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A fast track to statehood

india Updated: Dec 10, 2009 22:12 IST

Hindustan Times
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Eleven days of fasting seems to have done what eight years of bargaining could not achieve for Telangana Rashtra Samiti (TRS) chief K. Chandrasekhar Rao: the assurance of a separate state of Telangana from a reluctant Centre. While Rao’s supporters are celebrating, the path to Telangana will be a rocky one beginning with the issue of Hyderabad. The Centre rules out Union Territory status for the city, once the abode of the fabled Nizams, and the TRS will not do without Hyderabad. In all these theatrics, a telling remark by the Centre seems to have been overlooked: it will not consider setting up a second States Reorganisation Commission (SRC). The first in the 50s that divided the southern states along linguistic lines may have created its own problems, but to rule out a new one is shortsighted at this juncture. Had such a commission been instituted as the UPA had promised in its manifesto and reinforced by senior Congress leaders, perhaps the TRS would not have resorted to this sort of coercion.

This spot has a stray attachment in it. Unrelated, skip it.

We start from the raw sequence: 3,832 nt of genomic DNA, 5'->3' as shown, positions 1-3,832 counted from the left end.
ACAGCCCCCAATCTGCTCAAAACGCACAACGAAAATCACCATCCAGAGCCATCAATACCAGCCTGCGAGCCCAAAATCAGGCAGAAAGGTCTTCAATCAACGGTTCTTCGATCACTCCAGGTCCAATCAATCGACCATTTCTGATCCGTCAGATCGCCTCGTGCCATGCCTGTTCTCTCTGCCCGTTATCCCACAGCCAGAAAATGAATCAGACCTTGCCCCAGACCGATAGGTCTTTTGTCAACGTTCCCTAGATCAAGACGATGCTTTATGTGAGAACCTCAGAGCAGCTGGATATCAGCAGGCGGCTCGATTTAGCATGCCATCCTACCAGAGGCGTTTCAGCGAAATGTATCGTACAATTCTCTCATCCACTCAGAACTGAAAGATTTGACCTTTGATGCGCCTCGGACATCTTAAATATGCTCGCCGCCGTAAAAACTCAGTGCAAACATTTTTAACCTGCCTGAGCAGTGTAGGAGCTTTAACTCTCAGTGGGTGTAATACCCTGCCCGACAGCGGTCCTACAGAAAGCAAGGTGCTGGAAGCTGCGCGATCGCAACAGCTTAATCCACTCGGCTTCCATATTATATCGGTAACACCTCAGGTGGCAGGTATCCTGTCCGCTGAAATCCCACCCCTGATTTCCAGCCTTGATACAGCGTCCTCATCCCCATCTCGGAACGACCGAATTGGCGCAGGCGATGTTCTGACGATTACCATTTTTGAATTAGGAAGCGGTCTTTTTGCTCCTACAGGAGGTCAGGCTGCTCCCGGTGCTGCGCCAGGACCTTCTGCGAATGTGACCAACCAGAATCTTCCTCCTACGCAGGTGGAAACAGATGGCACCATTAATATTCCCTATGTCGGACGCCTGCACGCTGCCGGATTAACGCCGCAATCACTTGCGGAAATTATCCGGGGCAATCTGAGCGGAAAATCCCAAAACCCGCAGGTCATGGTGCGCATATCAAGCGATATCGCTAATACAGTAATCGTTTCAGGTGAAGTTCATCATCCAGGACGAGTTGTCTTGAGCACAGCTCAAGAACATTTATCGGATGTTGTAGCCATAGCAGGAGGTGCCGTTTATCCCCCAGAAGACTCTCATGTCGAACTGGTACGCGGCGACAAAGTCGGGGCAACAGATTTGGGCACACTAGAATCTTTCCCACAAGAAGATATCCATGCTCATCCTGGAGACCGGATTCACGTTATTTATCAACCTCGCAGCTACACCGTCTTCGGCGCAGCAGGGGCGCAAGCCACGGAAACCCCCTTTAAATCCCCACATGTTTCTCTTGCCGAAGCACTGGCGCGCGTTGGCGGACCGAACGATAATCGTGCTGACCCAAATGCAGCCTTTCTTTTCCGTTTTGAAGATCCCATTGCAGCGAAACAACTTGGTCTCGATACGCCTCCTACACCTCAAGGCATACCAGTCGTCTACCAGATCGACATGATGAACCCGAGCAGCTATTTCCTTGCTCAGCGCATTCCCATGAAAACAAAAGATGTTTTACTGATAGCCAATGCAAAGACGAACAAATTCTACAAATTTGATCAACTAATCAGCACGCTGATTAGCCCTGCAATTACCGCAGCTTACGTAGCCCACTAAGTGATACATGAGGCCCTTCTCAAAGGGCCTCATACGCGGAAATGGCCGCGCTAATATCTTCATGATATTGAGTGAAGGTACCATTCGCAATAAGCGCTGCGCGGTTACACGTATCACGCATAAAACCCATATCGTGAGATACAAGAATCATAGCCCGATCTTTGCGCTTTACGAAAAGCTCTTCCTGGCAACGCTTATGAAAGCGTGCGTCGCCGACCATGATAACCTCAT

There is definitely a case to be made for smaller, more viable states. However, take the case of Jharkhand. That state, carved out of southern Bihar in 2000, demonstrates that small isn’t always beautiful. A new SRC could have rationally examined the validity of a separate Jharkhand. The UPA’s delaying tactics on this issue will give a handle to vested political interests to make dubious claims for statehood. Hiving off new states should not come to mean a panacea to development, resource allocation and governance. The delimitation process, if conducted systematically and logically, could address the issues of adequate representation too. Alongside, there is merit in an SRC debating the issue of smaller states. This would have been the democratic way — unlike the TRS method in which at least 17 people have lost their lives and the tactic used was political blackmail.

The Congress can still move the Telangana issue from the deep-freeze to the backburner. But will the TRS’s ‘success’ open a Pandora’s Box? The way to pre-empt this would to act on the issue instead of making conciliatory noises until the next crisis pops up. There is still time to bolt the barn door on this. Politics willing.

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